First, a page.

I attended the march because as a South African woman who lives in constant fear, I wanted to be part of a loud voice to say enough is enough. I am outraged by the level of violent crime against women in South Africa and I will do what I can to fight to stop this. I took these pictures to share on my social media and with whoever wants to use them to drive awareness towards the femicide happening in our country.
It is difficult to pinpoint one exact reason why I marched yesterday. As a womxn, a member of the LGBTQ community and as the family of a rape survivor I have felt deeply about creating awareness and standing up against gender-based violence.
As an artist I’ve also always fought for my body to by my own and for me to do with it what I damn well please without judgement or fear. And I know that each and every womxn has experienced the perpetuation of rape culture and that we live in fear, each and every single day of our lives. I marched for myself and for my friends and family who are survivors and for the many named and unnamed womxn and children who have been hurt and violated. I marched because I’m so f🖤cking tired of living in fear. It has to stop.
Koleka Putuma, and incredibly talented South African poet wrote “I do not want to die with my hands up or my legs open.” Neither do I. I do not want that for myself or for anyone else.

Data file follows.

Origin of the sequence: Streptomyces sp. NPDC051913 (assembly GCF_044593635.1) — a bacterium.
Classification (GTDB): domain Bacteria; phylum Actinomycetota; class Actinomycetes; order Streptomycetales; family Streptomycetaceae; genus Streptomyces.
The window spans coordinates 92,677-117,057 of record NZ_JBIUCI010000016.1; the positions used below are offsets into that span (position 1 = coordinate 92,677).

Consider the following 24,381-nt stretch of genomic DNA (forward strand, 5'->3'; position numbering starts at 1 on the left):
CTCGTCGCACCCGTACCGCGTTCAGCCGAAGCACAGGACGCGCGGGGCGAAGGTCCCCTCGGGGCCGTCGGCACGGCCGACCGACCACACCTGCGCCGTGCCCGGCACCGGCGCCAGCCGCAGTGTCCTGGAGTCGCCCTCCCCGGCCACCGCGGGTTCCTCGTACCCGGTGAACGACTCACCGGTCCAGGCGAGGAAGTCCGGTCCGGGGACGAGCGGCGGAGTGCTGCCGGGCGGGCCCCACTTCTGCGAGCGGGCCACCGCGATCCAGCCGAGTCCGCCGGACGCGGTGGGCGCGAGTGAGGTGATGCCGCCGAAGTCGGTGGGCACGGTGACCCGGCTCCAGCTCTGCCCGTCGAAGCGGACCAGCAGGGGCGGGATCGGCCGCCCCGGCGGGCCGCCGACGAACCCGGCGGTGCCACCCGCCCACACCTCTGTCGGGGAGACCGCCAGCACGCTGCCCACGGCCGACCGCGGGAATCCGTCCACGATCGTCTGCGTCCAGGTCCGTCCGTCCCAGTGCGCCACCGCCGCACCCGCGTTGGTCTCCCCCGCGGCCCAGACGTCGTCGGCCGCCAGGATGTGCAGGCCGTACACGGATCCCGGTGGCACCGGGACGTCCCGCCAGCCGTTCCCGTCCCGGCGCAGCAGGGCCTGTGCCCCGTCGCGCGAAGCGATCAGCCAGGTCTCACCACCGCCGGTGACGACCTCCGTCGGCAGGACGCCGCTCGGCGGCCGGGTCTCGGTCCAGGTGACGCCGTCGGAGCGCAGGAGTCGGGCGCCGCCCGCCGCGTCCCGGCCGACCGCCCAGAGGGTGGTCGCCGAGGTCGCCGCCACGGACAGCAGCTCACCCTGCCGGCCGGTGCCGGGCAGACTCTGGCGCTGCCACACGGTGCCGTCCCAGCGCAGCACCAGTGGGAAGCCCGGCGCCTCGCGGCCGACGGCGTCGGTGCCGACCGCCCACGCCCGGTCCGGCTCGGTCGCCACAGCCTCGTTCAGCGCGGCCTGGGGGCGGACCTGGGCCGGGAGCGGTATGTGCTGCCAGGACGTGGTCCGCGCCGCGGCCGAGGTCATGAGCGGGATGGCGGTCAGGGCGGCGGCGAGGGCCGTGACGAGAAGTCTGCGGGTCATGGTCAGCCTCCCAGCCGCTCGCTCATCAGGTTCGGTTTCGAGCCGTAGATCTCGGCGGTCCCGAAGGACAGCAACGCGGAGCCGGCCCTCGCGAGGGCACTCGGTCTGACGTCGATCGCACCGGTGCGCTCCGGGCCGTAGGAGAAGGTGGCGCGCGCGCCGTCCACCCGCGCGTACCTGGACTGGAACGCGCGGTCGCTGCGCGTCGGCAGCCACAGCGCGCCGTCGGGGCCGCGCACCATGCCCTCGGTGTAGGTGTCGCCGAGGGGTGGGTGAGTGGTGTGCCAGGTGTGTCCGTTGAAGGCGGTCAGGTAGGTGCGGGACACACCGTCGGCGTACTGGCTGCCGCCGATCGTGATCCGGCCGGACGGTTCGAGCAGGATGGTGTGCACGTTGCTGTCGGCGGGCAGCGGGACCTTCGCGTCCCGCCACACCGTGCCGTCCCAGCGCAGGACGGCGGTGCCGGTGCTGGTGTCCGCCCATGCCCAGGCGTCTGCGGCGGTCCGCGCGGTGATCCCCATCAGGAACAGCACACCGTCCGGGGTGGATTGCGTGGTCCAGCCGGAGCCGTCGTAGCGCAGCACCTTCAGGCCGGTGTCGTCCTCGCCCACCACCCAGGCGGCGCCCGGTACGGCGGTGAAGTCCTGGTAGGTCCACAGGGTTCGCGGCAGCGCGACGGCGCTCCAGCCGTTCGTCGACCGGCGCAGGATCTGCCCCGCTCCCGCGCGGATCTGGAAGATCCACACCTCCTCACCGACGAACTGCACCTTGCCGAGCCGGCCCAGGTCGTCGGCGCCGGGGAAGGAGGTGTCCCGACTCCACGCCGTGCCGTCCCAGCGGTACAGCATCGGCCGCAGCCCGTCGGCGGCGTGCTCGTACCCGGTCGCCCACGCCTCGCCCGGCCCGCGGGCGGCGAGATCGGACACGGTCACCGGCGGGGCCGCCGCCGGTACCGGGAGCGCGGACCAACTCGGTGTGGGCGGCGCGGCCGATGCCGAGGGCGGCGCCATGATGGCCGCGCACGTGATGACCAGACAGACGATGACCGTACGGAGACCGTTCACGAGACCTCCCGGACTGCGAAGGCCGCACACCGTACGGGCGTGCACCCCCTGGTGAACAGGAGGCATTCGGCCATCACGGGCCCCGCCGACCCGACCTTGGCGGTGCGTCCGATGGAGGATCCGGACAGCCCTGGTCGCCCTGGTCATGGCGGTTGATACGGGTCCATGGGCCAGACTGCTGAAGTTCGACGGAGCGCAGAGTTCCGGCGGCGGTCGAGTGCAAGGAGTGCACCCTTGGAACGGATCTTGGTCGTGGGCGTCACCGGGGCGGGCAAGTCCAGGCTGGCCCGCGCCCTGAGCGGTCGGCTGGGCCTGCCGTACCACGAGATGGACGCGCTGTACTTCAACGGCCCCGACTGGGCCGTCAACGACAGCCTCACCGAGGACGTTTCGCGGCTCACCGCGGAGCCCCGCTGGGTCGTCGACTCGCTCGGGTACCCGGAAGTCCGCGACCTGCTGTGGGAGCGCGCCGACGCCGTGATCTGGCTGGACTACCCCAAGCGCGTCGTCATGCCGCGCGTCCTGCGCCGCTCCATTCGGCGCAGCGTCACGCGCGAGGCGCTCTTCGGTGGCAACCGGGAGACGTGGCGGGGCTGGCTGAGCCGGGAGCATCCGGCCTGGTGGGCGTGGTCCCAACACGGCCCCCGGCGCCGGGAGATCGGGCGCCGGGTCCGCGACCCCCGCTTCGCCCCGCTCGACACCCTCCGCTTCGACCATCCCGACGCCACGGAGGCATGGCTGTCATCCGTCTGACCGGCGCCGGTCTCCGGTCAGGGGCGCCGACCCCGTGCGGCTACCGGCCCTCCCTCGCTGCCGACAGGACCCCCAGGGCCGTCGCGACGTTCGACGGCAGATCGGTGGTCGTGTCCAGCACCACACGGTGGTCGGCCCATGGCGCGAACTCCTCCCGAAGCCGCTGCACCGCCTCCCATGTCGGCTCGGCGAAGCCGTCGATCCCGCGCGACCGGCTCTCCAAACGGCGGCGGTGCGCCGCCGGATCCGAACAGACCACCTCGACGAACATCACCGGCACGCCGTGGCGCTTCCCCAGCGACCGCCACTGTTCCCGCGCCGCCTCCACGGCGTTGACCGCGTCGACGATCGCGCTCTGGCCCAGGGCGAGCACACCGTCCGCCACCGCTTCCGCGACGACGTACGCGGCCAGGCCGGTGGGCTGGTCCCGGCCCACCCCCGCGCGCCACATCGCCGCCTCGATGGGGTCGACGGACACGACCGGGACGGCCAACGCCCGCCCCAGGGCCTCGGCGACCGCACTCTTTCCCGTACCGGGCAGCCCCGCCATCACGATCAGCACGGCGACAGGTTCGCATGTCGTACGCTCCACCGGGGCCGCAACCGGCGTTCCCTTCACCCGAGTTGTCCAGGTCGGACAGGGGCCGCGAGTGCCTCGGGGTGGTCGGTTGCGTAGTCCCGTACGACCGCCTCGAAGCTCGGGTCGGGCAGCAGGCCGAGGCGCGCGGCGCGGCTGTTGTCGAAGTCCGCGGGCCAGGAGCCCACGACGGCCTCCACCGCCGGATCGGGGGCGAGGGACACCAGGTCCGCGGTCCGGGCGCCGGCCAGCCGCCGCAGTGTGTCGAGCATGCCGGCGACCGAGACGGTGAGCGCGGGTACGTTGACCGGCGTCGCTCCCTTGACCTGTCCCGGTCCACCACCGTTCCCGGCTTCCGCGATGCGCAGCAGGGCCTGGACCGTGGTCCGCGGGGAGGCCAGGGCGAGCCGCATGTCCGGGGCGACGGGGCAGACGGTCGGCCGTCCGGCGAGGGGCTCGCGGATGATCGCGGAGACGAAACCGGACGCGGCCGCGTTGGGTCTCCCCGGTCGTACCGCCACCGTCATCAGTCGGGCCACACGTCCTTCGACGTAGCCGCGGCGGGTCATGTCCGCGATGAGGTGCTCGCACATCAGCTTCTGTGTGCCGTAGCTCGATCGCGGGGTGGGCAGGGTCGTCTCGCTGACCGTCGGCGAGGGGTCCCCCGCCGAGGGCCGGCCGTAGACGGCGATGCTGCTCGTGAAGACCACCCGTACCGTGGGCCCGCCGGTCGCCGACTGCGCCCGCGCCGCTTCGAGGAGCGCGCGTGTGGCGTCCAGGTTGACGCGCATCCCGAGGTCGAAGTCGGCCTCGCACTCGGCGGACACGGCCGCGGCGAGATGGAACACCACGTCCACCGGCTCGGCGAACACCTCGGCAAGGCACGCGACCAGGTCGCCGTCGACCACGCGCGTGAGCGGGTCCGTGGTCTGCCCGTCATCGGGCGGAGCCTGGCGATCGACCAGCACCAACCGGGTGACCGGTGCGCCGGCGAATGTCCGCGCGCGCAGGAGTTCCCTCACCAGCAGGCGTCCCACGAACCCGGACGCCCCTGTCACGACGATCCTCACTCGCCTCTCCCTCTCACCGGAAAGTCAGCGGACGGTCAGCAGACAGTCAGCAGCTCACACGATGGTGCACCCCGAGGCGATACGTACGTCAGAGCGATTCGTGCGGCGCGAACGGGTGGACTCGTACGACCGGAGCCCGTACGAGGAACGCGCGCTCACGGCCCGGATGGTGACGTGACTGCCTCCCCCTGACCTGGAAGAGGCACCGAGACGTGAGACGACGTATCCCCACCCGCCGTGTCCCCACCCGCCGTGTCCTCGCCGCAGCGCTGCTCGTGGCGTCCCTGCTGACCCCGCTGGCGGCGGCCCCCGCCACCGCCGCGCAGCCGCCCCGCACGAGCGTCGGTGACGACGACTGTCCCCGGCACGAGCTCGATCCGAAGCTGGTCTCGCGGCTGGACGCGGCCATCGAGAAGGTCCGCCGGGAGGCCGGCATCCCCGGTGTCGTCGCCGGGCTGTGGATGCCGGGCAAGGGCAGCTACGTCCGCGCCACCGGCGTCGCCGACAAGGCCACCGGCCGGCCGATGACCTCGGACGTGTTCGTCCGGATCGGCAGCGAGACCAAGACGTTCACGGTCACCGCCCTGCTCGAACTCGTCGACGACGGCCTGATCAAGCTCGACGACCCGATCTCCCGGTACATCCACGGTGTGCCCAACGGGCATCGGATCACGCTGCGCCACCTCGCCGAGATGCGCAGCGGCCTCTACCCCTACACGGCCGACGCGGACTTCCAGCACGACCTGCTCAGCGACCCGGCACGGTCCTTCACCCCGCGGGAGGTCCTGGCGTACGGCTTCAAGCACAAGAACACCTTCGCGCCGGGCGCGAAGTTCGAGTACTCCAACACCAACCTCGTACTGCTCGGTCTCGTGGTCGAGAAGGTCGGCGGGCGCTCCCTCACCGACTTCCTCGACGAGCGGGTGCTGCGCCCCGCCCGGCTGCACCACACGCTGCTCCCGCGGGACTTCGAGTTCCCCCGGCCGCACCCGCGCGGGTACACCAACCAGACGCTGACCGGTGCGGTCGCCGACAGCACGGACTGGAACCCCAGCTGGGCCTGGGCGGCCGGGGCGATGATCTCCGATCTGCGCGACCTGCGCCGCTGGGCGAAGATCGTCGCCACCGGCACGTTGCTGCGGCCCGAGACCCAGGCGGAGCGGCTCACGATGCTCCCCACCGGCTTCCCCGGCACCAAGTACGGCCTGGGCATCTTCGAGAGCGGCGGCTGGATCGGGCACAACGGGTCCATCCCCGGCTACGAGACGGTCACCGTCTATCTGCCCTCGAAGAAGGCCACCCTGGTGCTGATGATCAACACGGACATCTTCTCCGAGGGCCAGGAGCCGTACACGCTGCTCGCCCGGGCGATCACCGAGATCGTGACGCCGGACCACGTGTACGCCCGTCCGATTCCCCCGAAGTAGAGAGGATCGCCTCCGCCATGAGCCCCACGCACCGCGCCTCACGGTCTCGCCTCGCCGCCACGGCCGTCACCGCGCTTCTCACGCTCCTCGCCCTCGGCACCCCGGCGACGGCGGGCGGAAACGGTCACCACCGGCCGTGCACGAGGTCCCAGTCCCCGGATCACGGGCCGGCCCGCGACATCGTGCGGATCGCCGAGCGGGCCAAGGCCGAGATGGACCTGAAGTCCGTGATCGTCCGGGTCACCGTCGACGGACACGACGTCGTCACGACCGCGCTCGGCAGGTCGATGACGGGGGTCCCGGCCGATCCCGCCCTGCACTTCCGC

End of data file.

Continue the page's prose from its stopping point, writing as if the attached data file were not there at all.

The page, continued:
There is immense power that comes from standing in unity to create change. There is power that comes when the womxn and men in our country speak up so loudly that their president can no longer ignore them. Yesterday we created that power.
I attended because men do not understand the kind of world women live in. By our action today I hope that people can see how their action, inaction and interaction effects women in a very real way. A lot of men did not realise to what extent this is a problem and a reality for women. I hope that now they know better, they do better. I hope we all look after women better. This is not even touching on how important it is to show support to change our justice system with regards to rape. I hope for a better future for women and children in this country and the world. Women do not exist for men. We are not inferior to men. They cannot do with us what they want.
Amber -Joy Daniels